November marks world vegan month but is the plant-based diet a flash in the pan? We ask members of the LSE community what they think.
Visit LSE’s vegan and vegetarian eatery, The Shaw Café, at lunchtime and you’ll be hard-pressed to find a seat; it’s so popular.
Social Anthropology master’s student, Amina Alaoui Soulimani, often visits the café to relax and catch up on her reading. “I had the best oat milk cappuccino here the other day and often draw inspiration for my own cooking from the café’s menu,” she says.
Increasing LSE’s vegan offer has been an important priority for the School’s catering team. “We have always provided plant-based options in our outlets but, in the last two years, demand for vegan and vegetarian food has increased substantially,” explains Head of Catering at LSE, Jacqui Beazley.
It was this increase in demand that led Jacqui and her team to pitch the idea of a plant-based café at LSE. “The proposal was drawn up in January 2018 and - I must admit - there were a lot of people who, whilst supporting the idea, did say we needed to future-proof the café as they weren’t sure how long the plant-based trend would last. Eighteen months later and that view has definitely declined,” she enthuses.
Recent figures reported by the Vegan Society show the number of vegans in the UK quadrupled to 600,000 between 2014 and 2018, with almost half of UK vegans (42%) making the change in 2018.
So, unlike the food trends we’ve seen come and go through the years – cronuts, freak shakes, juice cleanses (even the beloved avocado on toast is apparently on its way out), is veganism here to stay?
Behavioural Scientist Professor Ben Voyer, from LSE’s Department for Psychological and Behavioural Science believes it is. “There is more to veganism than it being yet another consumer fad,” he explains.
“What makes veganism interesting, compared with other trends in the food industry, is that it carries an identity or value dimension that goes beyond eating healthily. In other words, for some consumers, there is more to being vegan than eating vegan. For example, the choice of being vegan for some consumers is primarily led by the animal rights cause. This makes their motivation for consumption of vegan products even stronger. This rather unique aspect of veganism, compared with other trends, means that it is probably here to stay.”
This is certainly the case for Ludwig Campbell. The Department Manager at LSE’s European Institute has been vegan for just over a year. “For me, animal welfare was my primary consideration in going vegan,” he explains, adding that being motivated by a cause he feels passionate about has helped him stick with it.
Greer Gosnell, a Research Fellow in the Grantham Institute on Climate Change and the Environment, agrees, although it was attending a public lecture on climate change that inspired her to change her diet, alongside the health benefits of eating vegan. “Many people want to do what they can to prevent climate change and this is one of the most win-win-win ways to play a part,” she notes.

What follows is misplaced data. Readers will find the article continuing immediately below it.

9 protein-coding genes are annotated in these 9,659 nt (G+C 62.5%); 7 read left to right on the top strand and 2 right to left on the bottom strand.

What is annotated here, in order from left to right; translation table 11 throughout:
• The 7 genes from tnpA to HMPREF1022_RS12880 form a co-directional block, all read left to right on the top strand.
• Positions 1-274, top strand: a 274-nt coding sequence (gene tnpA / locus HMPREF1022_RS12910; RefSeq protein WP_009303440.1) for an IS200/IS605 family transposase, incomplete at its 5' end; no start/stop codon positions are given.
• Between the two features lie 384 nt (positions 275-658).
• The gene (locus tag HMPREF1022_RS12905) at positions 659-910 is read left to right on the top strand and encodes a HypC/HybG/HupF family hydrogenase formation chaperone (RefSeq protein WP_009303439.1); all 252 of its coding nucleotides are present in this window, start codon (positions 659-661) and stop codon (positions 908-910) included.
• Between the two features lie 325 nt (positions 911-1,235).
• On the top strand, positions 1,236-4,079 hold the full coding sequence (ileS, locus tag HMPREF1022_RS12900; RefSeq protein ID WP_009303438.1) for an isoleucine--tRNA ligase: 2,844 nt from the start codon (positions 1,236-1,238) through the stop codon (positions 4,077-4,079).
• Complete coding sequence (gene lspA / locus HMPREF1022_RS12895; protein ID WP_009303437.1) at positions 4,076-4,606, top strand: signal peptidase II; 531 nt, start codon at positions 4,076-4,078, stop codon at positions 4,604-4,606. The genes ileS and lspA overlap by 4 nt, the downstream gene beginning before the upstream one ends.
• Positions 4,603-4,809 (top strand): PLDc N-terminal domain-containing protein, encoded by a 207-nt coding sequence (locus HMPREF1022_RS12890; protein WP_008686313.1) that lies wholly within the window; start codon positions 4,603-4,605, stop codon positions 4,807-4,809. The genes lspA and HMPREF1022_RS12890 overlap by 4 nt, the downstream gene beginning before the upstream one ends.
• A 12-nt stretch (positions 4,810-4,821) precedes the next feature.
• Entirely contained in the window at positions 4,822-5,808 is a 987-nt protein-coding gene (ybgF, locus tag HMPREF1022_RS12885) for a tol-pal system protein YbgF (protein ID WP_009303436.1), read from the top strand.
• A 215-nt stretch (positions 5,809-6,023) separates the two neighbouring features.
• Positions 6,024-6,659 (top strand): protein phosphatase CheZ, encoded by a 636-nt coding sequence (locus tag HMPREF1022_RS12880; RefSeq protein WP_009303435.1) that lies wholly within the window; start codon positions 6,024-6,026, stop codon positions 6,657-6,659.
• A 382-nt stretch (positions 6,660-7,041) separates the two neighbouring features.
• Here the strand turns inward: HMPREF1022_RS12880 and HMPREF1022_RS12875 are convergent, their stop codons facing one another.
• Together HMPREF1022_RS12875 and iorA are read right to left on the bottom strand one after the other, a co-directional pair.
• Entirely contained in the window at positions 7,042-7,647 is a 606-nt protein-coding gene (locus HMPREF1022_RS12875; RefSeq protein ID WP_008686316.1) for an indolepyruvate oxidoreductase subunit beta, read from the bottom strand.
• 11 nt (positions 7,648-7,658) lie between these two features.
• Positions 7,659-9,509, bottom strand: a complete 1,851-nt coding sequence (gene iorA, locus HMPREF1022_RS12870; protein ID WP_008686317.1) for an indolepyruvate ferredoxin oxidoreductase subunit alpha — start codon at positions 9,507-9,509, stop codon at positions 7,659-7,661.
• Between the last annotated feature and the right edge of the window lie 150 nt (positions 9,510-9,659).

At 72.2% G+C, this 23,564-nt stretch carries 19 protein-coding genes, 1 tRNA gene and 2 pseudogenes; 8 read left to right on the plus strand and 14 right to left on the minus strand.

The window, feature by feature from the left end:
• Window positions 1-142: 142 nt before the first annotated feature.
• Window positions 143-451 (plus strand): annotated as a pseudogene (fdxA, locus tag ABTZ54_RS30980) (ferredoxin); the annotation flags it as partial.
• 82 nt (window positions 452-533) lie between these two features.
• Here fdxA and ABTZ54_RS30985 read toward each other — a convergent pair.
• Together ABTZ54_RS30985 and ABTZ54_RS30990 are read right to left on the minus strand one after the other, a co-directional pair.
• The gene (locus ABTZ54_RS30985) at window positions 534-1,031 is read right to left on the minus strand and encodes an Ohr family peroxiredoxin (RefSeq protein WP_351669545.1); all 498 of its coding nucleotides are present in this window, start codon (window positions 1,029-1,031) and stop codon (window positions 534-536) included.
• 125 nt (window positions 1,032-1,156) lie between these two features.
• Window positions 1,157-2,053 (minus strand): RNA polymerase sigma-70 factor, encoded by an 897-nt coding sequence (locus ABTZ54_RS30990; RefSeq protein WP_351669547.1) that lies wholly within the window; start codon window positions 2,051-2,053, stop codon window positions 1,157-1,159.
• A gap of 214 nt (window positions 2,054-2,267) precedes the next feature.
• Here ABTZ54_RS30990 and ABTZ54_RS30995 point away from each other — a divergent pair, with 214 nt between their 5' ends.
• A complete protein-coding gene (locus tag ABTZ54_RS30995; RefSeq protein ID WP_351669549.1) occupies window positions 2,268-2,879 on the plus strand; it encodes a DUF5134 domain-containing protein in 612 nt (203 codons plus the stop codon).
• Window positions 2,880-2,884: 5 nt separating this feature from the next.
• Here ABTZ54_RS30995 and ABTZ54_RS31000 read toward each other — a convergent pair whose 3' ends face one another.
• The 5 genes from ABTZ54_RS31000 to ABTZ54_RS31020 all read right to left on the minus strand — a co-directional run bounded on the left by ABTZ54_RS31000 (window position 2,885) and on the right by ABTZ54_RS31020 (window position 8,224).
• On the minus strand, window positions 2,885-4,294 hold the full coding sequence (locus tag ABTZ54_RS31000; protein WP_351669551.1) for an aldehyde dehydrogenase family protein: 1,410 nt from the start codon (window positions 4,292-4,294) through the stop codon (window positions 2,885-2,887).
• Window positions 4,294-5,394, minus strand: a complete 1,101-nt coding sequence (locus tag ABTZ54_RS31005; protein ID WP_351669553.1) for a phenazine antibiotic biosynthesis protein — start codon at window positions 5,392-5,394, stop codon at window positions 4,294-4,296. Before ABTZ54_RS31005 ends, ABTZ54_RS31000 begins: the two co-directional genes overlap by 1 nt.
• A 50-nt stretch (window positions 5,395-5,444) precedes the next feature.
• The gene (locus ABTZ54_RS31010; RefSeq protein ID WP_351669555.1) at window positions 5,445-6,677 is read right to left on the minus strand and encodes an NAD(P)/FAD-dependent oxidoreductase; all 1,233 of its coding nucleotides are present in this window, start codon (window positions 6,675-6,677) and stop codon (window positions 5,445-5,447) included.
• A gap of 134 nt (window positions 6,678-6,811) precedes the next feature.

As a behavioural researcher in climate change mitigation, Greer believes veganism is here to stay. “I really don’t believe we – as a species that largely controls the fate of our planet – can afford the alternative. If we continue to see growing support for, and implementation of, carbon prices [a cost applied to carbon pollution], eventually these will encourage the transition toward more plant-based dietary norms, habits and preferences,” she explains.
However, while vegan options are increasingly accessible in the UK, especially in big cities, vegan food isn’t always easy - or cheap - to find.
Indeed, research commissioned by the Vegan Society and Vegan Life magazine shows the majority of vegans in the UK live in urban or suburban areas (88%) with 22% of all vegans living in London.
LSE PhD student Heidi Zamzow researched veganism during her master’s and found that, historically, many people who adopted a plant-based diet were likely to slip back into eating animal products within the first few years of going vegan.
“This is primarily because it was too difficult, not only in terms of availability (access, cost etc…) of an adequate variety of healthy, affordable and appealing vegan options, but also because of the lack of social support,” she explains, noting how veganism was traditionally seen as a niche - and often mocked - sub-culture.
This is now changing – with social media accounts promoting veganism, campaigns such as Veganuary and media coverage on climate change all playing their part. Heidi suggests the reframing of a vegan diet as ‘plant-based’ could also be an important factor, with this new phrase separating veganism from previous stigma.
However, despite veganism becoming more normalised and easily accessible, Heidi believes policy supporting a more plant-based diet needs to be introduced if the move towards veganism is to last. “If regulations incorporated the societal costs of eating certain food into food prices, through a carbon tax for instance, plant-based options might become not only cheaper but more plentiful.”
To highlight how policy could make a difference, Heidi recounts a recent experience at a restaurant in the US where the vegan options on the menu were more expensive than the animal product alternatives. “Even though the restaurant should be saving money because it is eliminating meat, eggs and cheese from a dish – the patron is charged more. In other words, the system is set up so even those who are willing to eat more sustainably are, in effect, penalised for doing so.”
It seems the strong links between veganism and causes such as animal welfare and climate change help distinguish it from other, more transient, food trends but more policy support may be needed if veganism is to stay on the menu.